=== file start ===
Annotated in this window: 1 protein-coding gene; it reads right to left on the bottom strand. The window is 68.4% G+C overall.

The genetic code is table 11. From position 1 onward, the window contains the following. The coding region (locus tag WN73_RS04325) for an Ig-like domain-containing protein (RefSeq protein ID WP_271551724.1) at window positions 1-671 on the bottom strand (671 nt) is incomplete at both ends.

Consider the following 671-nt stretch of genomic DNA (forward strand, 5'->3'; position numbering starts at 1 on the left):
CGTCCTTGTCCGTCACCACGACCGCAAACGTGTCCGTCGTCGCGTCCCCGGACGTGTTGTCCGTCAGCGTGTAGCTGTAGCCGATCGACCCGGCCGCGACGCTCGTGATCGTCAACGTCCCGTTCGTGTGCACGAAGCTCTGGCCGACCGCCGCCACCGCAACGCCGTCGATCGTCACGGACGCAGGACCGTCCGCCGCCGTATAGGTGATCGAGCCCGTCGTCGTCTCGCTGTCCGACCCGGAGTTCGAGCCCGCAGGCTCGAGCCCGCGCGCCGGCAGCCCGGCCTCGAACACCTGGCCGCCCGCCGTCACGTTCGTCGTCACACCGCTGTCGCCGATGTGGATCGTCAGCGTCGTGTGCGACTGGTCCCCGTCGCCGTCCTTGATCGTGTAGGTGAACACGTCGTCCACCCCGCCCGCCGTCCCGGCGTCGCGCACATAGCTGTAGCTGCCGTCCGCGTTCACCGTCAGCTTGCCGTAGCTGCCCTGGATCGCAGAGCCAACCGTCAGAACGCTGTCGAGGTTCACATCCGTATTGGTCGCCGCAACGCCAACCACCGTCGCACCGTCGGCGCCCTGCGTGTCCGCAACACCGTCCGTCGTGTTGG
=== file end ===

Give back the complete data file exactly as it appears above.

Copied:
Annotated in this window: 1 protein-coding gene; it reads right to left on the bottom strand. The window is 68.4% G+C overall.

The genetic code is table 11. From position 1 onward, the window contains the following. The coding region (locus tag WN73_RS04325) for an Ig-like domain-containing protein (RefSeq protein ID WP_271551724.1) at window positions 1-671 on the bottom strand (671 nt) is incomplete at both ends.

Consider the following 671-nt stretch of genomic DNA (forward strand, 5'->3'; position numbering starts at 1 on the left):
CGTCCTTGTCCGTCACCACGACCGCAAACGTGTCCGTCGTCGCGTCCCCGGACGTGTTGTCCGTCAGCGTGTAGCTGTAGCCGATCGACCCGGCCGCGACGCTCGTGATCGTCAACGTCCCGTTCGTGTGCACGAAGCTCTGGCCGACCGCCGCCACCGCAACGCCGTCGATCGTCACGGACGCAGGACCGTCCGCCGCCGTATAGGTGATCGAGCCCGTCGTCGTCTCGCTGTCCGACCCGGAGTTCGAGCCCGCAGGCTCGAGCCCGCGCGCCGGCAGCCCGGCCTCGAACACCTGGCCGCCCGCCGTCACGTTCGTCGTCACACCGCTGTCGCCGATGTGGATCGTCAGCGTCGTGTGCGACTGGTCCCCGTCGCCGTCCTTGATCGTGTAGGTGAACACGTCGTCCACCCCGCCCGCCGTCCCGGCGTCGCGCACATAGCTGTAGCTGCCGTCCGCGTTCACCGTCAGCTTGCCGTAGCTGCCCTGGATCGCAGAGCCAACCGTCAGAACGCTGTCGAGGTTCACATCCGTATTGGTCGCCGCAACGCCAACCACCGTCGCACCGTCGGCGCCCTGCGTGTCCGCAACACCGTCCGTCGTGTTGG